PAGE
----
“You can’t sit next to someone and not have an affinity when you’re doing sensitive interviews. Of course, we all want to do the big political interviews, but if it’s not yours that day, you still bounce ideas off them.
“And we’re all grown-ups. No one wants to come to work and be miserable.”
Despite Good Morning Britain achieving its best-ever ratings, BBC Breakfast is still well ahead when it comes to the all-important viewing figures. But Naga is neither complacent nor dismissive of the ITV rival fronted by Susanna Reid and Piers Morgan.
“I don’t think you should underestimate the value of competition and it’s a good thing that ITV does something different. Variety is what people want. We are swamped with viewing options and people can be fickle.
“I have a great respect for Susanna and Piers and what they do is fabulous. I love the fact they’re doing well – of course, we’re doing better, but so what?
“We have an established audience and the brand of the BBC.”
Much has been made of the prominent roles taken up recently by Fiona Bruce on Question Time, Emily Maitlis on Newsnight and Zoe Ball on Radio 2’s Breakfast Show.
So, a good time to be a woman in broadcasting?
“It’s a better time,” says Naga. “We’ve got a long way to go. I want to be at the point where it’s not ‘a woman’s doing this, a woman’s doing that’. I just want us to know genuinely the right people are being put in the jobs.”
What all news programmes have been covering – either ad nauseam or in splendid depth, according to your standpoint – is Brexit.
It’s no surprise to discover which camp Naga is in.
“I am not ashamed to say that I am almost like a pig in poop when I’m in the thick of it,” she says. “These are extraordinary times. To be part of it as a journalist is brilliant.
“It’s so exciting, so frustrating, so challenging. You’re not going to be able to avoid Brexit for probably God knows the next however many years.”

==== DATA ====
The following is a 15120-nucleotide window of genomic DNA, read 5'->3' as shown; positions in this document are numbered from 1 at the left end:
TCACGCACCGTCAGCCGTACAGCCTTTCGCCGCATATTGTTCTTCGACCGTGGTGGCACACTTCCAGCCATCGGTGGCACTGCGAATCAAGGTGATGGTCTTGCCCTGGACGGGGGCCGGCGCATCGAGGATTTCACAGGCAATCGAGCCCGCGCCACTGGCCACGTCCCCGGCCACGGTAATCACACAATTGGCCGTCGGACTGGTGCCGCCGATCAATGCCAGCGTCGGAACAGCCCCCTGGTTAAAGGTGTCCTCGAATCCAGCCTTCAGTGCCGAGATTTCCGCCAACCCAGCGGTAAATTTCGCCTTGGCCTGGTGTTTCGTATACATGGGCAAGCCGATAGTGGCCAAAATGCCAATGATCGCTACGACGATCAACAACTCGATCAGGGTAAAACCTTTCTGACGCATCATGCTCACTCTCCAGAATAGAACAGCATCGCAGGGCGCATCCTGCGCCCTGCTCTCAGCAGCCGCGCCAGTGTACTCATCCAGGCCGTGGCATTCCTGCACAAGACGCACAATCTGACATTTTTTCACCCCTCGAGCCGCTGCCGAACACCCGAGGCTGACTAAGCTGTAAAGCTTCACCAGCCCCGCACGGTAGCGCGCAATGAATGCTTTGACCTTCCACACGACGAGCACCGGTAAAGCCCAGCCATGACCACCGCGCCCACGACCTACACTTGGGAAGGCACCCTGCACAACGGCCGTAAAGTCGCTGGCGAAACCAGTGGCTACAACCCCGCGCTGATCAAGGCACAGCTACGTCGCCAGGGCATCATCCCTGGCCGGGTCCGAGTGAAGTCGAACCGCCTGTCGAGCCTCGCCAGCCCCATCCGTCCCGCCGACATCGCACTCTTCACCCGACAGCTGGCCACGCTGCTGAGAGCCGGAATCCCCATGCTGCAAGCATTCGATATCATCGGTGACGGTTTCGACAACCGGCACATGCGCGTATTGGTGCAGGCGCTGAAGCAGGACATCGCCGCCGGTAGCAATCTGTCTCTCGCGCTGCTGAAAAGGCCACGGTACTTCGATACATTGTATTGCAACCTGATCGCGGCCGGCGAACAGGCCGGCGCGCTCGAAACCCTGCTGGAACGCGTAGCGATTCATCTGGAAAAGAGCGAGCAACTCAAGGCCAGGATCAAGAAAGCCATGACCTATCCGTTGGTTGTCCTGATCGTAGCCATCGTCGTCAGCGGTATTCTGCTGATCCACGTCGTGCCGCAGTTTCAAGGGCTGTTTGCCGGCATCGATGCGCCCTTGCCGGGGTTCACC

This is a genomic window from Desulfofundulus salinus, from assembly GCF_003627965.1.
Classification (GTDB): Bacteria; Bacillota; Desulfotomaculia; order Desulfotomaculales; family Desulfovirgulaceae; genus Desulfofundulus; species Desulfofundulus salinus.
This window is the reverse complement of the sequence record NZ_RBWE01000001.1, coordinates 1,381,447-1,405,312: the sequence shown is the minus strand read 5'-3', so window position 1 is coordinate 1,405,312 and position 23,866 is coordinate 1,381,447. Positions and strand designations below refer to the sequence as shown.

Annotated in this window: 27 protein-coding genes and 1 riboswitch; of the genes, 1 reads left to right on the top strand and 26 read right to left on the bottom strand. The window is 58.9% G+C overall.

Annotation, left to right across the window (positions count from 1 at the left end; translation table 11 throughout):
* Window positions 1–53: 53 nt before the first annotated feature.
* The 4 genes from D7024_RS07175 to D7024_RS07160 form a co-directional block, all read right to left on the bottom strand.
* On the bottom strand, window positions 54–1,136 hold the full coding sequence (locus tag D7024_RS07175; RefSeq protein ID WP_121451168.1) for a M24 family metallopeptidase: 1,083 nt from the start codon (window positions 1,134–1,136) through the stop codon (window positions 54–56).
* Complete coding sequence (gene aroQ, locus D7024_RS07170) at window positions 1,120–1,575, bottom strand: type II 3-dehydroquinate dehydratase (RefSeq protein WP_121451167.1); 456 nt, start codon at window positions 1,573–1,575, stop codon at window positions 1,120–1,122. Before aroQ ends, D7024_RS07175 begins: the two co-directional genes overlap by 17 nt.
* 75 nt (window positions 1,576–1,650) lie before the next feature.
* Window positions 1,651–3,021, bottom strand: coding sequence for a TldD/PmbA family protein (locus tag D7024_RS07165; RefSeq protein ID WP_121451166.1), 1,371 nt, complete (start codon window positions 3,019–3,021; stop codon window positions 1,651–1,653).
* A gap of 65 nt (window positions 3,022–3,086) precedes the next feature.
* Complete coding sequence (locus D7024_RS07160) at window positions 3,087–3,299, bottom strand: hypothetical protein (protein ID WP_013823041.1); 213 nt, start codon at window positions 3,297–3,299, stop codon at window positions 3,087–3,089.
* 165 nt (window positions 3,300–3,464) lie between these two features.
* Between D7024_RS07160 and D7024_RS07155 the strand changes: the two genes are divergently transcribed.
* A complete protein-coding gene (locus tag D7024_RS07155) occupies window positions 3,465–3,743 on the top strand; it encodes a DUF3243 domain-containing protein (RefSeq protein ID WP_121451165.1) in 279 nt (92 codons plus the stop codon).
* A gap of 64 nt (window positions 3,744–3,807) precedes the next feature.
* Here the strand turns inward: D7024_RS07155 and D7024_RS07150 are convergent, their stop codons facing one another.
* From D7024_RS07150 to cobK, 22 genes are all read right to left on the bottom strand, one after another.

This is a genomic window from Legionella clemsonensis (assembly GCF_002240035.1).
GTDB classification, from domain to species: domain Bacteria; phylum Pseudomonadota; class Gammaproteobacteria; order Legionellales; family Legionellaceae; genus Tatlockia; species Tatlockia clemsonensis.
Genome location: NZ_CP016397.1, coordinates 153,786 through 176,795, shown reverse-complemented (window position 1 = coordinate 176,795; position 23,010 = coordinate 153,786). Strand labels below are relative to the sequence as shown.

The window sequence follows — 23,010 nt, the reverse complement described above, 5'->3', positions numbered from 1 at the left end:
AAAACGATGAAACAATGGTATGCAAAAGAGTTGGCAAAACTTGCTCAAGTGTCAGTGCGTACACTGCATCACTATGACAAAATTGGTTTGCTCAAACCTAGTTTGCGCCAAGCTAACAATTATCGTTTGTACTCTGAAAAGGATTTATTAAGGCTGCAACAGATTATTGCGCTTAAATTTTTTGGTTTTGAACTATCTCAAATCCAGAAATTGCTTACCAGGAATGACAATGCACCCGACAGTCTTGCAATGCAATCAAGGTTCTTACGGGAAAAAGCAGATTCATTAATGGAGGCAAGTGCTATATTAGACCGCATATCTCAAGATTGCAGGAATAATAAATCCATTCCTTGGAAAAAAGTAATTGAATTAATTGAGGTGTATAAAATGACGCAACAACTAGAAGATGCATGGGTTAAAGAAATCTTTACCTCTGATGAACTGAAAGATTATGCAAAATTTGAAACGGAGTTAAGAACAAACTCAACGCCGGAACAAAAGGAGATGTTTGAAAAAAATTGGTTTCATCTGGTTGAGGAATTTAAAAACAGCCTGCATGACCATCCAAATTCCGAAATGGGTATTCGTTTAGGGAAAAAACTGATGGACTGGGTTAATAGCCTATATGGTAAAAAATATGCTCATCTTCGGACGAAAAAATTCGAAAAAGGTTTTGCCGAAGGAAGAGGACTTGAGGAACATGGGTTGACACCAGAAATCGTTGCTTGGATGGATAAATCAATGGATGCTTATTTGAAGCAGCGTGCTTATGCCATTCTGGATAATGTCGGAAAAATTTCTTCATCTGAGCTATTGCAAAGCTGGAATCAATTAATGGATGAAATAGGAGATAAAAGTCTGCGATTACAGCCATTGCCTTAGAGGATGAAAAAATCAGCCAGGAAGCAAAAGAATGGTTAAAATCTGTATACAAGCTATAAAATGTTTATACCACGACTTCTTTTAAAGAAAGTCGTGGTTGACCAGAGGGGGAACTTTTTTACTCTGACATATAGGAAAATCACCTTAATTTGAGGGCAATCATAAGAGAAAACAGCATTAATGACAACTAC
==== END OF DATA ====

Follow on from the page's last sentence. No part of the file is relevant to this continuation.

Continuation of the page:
Broadcasting from the BBC’s Salford base regularly takes Naga away from home with frequent gym visits and sessions with a personal trainer keeping her in shape.
So, too, does regular rounds of golf, a longtime passion.
She laments the current state of her game – “It’s got worse. I had a terrible year. I’m properly furious!” – and even more so that James now has a better handicap.
But love her job though she does, getting out on the course helps take her away from the pressures of live TV.
“Fresh air and forgetting about work is important,” she insists.
“I’ll do all my research and keep up to date politically but I’m also a great believer in leaving work behind.
“If I’m playing golf or if I’m with my family or out for dinner, I don’t think about work. You have to separate that.
“That’s healthy because you can just be submerged in everything.
“You have to step away and have a break.”
While brickbats from viewers aren’t on Naga’s must-see list, she’s more than happy to get feedback from her mum.
“She watches every day and will tell me about interviews and guests,” she adds.
“My relationship with my mother has just gone from strength to strength.
“She’s learned to say things more constructively which makes it more of a conversation – because I’m not defensive!”
Breakfast, BBC1, daily, from 6am